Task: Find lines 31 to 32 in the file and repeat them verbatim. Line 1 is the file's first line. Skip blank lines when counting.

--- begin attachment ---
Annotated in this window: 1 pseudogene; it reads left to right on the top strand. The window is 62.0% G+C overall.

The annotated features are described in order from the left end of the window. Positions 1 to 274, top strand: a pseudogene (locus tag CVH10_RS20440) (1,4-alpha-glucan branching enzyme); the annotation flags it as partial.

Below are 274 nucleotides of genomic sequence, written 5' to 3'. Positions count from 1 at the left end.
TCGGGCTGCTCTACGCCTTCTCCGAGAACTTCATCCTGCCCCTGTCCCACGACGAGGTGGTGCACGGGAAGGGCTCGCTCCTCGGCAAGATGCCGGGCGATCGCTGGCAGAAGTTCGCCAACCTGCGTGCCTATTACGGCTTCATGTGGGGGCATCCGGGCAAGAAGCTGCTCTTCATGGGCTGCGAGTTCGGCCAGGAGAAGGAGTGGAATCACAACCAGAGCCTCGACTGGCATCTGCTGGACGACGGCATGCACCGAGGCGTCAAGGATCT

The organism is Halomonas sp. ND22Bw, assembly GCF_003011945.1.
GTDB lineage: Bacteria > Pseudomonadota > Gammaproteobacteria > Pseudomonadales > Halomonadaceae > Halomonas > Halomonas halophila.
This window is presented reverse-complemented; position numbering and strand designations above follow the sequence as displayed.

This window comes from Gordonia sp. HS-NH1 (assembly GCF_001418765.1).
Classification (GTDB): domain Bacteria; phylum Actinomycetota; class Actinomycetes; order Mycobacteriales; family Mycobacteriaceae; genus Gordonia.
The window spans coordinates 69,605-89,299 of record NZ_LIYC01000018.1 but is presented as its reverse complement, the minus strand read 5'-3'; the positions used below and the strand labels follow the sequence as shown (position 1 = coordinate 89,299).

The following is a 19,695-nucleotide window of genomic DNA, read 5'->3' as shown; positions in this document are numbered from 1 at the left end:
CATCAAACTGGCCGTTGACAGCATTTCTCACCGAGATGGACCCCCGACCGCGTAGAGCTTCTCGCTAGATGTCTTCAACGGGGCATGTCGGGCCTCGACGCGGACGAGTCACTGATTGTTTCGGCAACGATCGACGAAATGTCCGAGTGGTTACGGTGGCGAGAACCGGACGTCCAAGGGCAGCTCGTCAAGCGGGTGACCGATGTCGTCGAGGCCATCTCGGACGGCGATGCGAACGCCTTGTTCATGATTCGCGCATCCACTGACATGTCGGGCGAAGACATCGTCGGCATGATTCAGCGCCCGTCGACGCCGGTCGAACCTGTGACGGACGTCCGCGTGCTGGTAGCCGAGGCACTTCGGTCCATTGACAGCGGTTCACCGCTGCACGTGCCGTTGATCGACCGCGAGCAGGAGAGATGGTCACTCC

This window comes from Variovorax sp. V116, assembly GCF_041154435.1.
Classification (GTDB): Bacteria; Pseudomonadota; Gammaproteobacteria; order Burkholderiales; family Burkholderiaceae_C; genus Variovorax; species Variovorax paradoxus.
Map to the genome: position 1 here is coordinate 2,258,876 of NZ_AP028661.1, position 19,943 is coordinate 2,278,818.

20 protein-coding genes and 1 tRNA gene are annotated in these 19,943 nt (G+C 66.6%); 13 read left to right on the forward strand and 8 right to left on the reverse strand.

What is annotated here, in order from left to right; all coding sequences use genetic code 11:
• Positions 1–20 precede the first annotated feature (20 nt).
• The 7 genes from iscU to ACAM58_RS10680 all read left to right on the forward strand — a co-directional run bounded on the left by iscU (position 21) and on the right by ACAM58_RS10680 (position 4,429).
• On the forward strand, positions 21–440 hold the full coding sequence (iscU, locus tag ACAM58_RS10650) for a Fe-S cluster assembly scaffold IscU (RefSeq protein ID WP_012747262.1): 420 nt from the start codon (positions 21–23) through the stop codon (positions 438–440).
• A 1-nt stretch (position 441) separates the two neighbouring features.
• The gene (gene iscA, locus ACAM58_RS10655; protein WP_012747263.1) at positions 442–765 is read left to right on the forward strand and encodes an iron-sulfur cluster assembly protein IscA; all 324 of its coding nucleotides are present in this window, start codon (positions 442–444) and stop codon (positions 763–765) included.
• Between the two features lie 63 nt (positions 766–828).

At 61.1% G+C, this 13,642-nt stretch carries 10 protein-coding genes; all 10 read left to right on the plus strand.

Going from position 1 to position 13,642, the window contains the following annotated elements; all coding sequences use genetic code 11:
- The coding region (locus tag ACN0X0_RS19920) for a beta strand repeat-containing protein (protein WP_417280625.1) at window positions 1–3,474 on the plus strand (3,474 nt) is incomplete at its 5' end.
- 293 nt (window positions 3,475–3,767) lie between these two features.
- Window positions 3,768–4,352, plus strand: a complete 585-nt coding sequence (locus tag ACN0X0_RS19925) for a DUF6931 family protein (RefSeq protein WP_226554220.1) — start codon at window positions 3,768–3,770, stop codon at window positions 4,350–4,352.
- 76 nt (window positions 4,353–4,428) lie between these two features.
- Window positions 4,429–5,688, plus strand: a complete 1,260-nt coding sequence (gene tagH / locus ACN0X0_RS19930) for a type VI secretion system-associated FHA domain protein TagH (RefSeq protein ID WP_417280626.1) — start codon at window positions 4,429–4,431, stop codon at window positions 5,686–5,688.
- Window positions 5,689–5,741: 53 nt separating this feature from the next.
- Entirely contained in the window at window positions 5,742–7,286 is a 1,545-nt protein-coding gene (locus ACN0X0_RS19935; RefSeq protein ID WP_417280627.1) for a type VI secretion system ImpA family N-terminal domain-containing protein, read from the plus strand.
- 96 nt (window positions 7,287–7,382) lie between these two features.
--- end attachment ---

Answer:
- Window positions 5,689–5,741: 53 nt separating this feature from the next.
- Entirely contained in the window at window positions 5,742–7,286 is a 1,545-nt protein-coding gene (locus ACN0X0_RS19935; RefSeq protein ID WP_417280627.1) for a type VI secretion system ImpA family N-terminal domain-containing protein, read from the plus strand.